5 steps to reduce staff turnover

In a blog post personio.de writes about the disadvantages for a company brought by a high fluctuation of employees. Employee turnover is not a bad thing per se, but if employees leave the company faster than they even have been trained, this can become a huge cost factor for the company. This is why it is so important for HR managers to analyse the matter in order to find out possible causes and offer solutions.

Types of employee turnover

In order to analyse whether the employee turnover in one's own company is a problematic one, it is important to identify the different types of employee turnover. A distinction is made between the natural employee fluctuation (when employees leave the company due to "natural" conditions, for example retirement or parental leave), the external employee fluctuation (when an employee intends to end the work contract in order to work in another company) and the internal employee fluctuation (transfer of an employee within the company).

In this context, external staff fluctuation is what can become problematic for a company.

Types and risks of employee turnover

The reasons for fluctuation in the company can be as diverse as the employees themselves. The reasons should be detected if they come from within the company itself. Such as: poor leadership, lack of perspectives and missing work-life balance.

When many employees leave the company, especially if they have been under contract for a short time, the causes are often to be found among the managers or mismanagement within the company. The consequences of this kind of employee turnover can be enormous for the company. In addition to rising costs, there is also the loss of knowledge. The company's productivity suffers and the employees may become de-motivated. In the worst case, suitable qualified personnel can no longer be found.

5 steps to reduce staff fluctuation

Step 1: Staff talks and exit interviews

Yearly staff appraisals should always be conducted by HR management in order to capture opinions and feelings, to identify weaknesses and to be able to work out concrete actions to improve the working atmosphere. Furthermore, appraisals can reveal individual concerns and fears of employees so that they can be helped immediately.
In addition, exit interviews should be held with employees who have already indicated their intention to leave the company. This way the reasons for their decision can be understood and the company gets the chance to let the split proceed under good conditions for both sides.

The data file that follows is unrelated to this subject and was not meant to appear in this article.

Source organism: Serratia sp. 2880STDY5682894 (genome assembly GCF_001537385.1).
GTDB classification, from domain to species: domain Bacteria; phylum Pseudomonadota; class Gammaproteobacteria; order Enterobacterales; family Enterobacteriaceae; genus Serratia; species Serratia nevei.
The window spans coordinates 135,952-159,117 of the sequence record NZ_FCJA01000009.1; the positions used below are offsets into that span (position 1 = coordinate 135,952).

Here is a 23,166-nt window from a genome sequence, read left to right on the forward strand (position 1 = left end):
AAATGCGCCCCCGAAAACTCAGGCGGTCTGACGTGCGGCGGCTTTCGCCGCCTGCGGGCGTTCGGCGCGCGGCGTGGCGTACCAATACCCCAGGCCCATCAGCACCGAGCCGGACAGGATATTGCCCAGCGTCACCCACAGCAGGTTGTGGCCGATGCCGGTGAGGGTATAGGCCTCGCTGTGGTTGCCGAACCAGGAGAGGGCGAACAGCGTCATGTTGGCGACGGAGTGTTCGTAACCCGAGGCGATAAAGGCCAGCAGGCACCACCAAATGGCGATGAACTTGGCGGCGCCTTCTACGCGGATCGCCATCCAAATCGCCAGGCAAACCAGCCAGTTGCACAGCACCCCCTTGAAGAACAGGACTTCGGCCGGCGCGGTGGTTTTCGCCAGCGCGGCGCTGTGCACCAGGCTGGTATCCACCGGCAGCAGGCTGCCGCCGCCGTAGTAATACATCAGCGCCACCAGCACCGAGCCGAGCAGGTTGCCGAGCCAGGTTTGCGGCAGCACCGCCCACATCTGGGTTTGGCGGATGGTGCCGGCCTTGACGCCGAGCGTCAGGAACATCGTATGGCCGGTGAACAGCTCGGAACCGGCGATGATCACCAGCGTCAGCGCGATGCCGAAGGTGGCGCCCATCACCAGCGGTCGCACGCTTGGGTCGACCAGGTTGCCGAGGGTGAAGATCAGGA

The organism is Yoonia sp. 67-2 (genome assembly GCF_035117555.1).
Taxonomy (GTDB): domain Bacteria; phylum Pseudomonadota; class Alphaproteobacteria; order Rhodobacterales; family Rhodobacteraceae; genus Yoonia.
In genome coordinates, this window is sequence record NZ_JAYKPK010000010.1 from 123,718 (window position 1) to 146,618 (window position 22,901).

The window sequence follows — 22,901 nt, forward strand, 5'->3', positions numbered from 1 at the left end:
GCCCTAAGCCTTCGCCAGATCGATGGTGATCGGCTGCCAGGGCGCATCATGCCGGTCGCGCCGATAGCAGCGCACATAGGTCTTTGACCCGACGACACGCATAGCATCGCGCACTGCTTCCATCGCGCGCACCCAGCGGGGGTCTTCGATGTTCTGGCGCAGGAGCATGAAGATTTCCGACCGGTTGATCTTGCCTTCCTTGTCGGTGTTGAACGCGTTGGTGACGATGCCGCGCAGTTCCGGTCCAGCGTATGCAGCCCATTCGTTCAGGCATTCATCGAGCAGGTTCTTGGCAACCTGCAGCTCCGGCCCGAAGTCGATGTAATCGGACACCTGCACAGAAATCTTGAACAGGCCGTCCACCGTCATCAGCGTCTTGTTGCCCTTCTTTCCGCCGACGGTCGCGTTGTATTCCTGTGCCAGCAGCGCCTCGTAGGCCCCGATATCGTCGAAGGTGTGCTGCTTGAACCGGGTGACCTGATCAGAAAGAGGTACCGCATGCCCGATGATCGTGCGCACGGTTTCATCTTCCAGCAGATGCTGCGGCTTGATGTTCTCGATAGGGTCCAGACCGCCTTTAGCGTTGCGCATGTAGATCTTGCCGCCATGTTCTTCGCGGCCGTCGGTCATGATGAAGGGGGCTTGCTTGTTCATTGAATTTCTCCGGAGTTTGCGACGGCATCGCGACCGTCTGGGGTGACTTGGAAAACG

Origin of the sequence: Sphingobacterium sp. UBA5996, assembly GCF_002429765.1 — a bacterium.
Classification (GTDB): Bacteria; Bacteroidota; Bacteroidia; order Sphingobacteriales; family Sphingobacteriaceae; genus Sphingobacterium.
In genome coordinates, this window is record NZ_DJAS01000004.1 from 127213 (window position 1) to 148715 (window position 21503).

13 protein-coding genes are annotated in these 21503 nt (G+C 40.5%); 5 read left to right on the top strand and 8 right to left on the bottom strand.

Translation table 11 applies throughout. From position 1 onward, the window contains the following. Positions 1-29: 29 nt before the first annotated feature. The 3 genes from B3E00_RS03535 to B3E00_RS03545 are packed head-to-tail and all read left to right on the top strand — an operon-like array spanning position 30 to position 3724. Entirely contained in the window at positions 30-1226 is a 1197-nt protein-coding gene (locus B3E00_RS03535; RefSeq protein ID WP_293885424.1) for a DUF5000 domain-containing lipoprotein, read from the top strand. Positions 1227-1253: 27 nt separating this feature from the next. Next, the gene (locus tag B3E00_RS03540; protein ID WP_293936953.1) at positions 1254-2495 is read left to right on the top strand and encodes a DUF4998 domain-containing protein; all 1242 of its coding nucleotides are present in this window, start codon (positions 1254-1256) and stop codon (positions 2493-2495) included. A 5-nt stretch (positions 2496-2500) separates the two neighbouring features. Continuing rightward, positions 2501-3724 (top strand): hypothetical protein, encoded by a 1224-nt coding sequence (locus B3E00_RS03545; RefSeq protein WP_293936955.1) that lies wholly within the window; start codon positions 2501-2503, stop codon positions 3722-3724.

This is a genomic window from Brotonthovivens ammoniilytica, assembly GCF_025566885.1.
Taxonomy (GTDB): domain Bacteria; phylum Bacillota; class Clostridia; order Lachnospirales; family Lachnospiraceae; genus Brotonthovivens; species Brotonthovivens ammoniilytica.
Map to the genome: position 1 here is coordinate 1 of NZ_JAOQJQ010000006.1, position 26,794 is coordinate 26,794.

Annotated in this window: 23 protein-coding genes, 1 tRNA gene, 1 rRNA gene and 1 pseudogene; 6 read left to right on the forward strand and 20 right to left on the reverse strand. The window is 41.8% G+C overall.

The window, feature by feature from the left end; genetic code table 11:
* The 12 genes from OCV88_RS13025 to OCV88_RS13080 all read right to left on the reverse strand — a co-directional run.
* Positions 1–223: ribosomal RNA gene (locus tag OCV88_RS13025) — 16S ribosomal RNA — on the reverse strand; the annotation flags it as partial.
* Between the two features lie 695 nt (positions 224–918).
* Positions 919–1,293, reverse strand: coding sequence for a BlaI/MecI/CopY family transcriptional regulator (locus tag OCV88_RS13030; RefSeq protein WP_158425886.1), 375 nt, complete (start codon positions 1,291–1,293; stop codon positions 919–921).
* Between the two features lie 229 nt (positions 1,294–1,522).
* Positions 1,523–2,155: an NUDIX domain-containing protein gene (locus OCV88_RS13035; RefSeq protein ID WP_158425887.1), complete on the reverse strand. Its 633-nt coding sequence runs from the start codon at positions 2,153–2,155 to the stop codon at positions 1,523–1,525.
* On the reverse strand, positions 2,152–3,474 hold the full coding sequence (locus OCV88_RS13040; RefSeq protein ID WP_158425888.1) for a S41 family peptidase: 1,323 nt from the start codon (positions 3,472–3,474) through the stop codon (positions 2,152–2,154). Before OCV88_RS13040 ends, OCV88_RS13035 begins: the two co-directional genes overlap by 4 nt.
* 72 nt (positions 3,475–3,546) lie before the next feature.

Step 2: Interpreting data

Find out what causes employee fluctuation in your company. To do this, you should refer to your company's internal data and information from the interviews conducted (step 1) in order to show a causality between changes and staff turnover. If no changes have taken place at all in a longer period of time you might find the cause here.

Step 3: Address the causes

Once you have identified possible reasons for fluctuation in your company, the next step is to address those causes. Fixing these issues can be a lot of work and sometimes painful for managers and executives. After all, no one wants to be exposed to their mistakes. Nevertheless, this step is important in order to reduce costs in the long term, to work productively and to strive for real growth. The management staff does not have to be replaced; training the management can help.

Step 4: Employee retention

The key to employee loyalty is employee happiness. Those who feel accepted, understood and valued in their company will usually not be interested in jobs at other companies. In order to increase the satisfaction of your employees and thus also strengthen employee loyalty, it is worthwhile to use a motivation platform such as BluStoxx. The daily mood barometer determines the level of satisfaction among the team, rewards can be given out for the successful outcome of a project, team events can be organised and the appreciation of each individual can be expressed by giving out incentives.

Step 5: Work must be contemporary

We are living in fast-moving times, which also affects the world of work. With increasing globalisation, the growing importance of the individual and new priorities, it is also important to align work with these changes. Workers today need to be much more skilled than they used to be 50 years ago, while at the same time many want to spend more time with their families, have the flexibility to work from home or remotely, and many want to do work that actually adds value to the community. A business owner must be able to understand these changes and act accordingly in order to survive and grow in the long term.

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